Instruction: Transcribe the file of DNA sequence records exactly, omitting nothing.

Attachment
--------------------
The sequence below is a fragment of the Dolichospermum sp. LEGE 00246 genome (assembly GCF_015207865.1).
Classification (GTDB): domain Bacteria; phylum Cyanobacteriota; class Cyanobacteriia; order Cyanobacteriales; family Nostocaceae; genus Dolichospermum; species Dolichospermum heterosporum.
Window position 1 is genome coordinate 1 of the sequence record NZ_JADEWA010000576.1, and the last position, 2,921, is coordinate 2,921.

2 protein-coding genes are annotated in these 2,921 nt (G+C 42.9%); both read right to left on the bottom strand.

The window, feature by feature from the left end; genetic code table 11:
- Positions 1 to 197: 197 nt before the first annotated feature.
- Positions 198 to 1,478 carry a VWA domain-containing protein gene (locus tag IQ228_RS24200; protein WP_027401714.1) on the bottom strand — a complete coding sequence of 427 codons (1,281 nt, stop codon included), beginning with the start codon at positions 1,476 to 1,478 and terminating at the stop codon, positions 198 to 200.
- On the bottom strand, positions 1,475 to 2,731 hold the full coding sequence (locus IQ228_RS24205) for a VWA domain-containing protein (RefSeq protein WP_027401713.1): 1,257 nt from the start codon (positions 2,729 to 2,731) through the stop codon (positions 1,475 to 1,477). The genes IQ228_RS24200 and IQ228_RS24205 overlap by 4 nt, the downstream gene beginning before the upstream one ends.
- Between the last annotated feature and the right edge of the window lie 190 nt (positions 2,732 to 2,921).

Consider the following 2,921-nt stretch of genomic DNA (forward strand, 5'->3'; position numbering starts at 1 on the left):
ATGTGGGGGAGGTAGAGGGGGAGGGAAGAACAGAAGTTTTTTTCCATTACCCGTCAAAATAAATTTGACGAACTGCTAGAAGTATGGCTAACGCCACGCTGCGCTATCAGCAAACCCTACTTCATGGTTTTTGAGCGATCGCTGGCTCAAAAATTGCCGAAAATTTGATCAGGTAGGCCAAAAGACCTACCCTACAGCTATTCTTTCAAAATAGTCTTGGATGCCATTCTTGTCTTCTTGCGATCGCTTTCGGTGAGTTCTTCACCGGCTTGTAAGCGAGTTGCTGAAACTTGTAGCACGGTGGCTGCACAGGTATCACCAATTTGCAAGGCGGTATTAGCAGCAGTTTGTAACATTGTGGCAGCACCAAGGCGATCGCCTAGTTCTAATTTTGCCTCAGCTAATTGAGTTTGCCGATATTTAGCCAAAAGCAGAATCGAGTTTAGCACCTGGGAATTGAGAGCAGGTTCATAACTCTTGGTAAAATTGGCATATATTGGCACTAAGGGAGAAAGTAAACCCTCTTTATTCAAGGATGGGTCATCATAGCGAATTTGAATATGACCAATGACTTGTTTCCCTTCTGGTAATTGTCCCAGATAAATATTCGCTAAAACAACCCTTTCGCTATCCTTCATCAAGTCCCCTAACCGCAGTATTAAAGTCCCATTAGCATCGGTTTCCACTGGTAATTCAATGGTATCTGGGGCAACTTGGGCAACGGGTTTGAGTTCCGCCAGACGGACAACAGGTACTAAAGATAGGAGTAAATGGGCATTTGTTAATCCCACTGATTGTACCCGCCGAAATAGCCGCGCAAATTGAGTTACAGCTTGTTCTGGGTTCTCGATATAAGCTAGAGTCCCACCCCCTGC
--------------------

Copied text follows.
The sequence below is a fragment of the Dolichospermum sp. LEGE 00246 genome (assembly GCF_015207865.1).
Classification (GTDB): domain Bacteria; phylum Cyanobacteriota; class Cyanobacteriia; order Cyanobacteriales; family Nostocaceae; genus Dolichospermum; species Dolichospermum heterosporum.
Window position 1 is genome coordinate 1 of the sequence record NZ_JADEWA010000576.1, and the last position, 2,921, is coordinate 2,921.

2 protein-coding genes are annotated in these 2,921 nt (G+C 42.9%); both read right to left on the bottom strand.

The window, feature by feature from the left end; genetic code table 11:
- Positions 1 to 197: 197 nt before the first annotated feature.
- Positions 198 to 1,478 carry a VWA domain-containing protein gene (locus tag IQ228_RS24200; protein WP_027401714.1) on the bottom strand — a complete coding sequence of 427 codons (1,281 nt, stop codon included), beginning with the start codon at positions 1,476 to 1,478 and terminating at the stop codon, positions 198 to 200.
- On the bottom strand, positions 1,475 to 2,731 hold the full coding sequence (locus IQ228_RS24205) for a VWA domain-containing protein (RefSeq protein WP_027401713.1): 1,257 nt from the start codon (positions 2,729 to 2,731) through the stop codon (positions 1,475 to 1,477). The genes IQ228_RS24200 and IQ228_RS24205 overlap by 4 nt, the downstream gene beginning before the upstream one ends.
- Between the last annotated feature and the right edge of the window lie 190 nt (positions 2,732 to 2,921).

Consider the following 2,921-nt stretch of genomic DNA (forward strand, 5'->3'; position numbering starts at 1 on the left):
ATGTGGGGGAGGTAGAGGGGGAGGGAAGAACAGAAGTTTTTTTCCATTACCCGTCAAAATAAATTTGACGAACTGCTAGAAGTATGGCTAACGCCACGCTGCGCTATCAGCAAACCCTACTTCATGGTTTTTGAGCGATCGCTGGCTCAAAAATTGCCGAAAATTTGATCAGGTAGGCCAAAAGACCTACCCTACAGCTATTCTTTCAAAATAGTCTTGGATGCCATTCTTGTCTTCTTGCGATCGCTTTCGGTGAGTTCTTCACCGGCTTGTAAGCGAGTTGCTGAAACTTGTAGCACGGTGGCTGCACAGGTATCACCAATTTGCAAGGCGGTATTAGCAGCAGTTTGTAACATTGTGGCAGCACCAAGGCGATCGCCTAGTTCTAATTTTGCCTCAGCTAATTGAGTTTGCCGATATTTAGCCAAAAGCAGAATCGAGTTTAGCACCTGGGAATTGAGAGCAGGTTCATAACTCTTGGTAAAATTGGCATATATTGGCACTAAGGGAGAAAGTAAACCCTCTTTATTCAAGGATGGGTCATCATAGCGAATTTGAATATGACCAATGACTTGTTTCCCTTCTGGTAATTGTCCCAGATAAATATTCGCTAAAACAACCCTTTCGCTATCCTTCATCAAGTCCCCTAACCGCAGTATTAAAGTCCCATTAGCATCGGTTTCCACTGGTAATTCAATGGTATCTGGGGCAACTTGGGCAACGGGTTTGAGTTCCGCCAGACGGACAACAGGTACTAAAGATAGGAGTAAATGGGCATTTGTTAATCCCACTGATTGTACCCGCCGAAATAGCCGCGCAAATTGAGTTACAGCTTGTTCTGGGTTCTCGATATAAGCTAGAGTCCCACCCCCTGC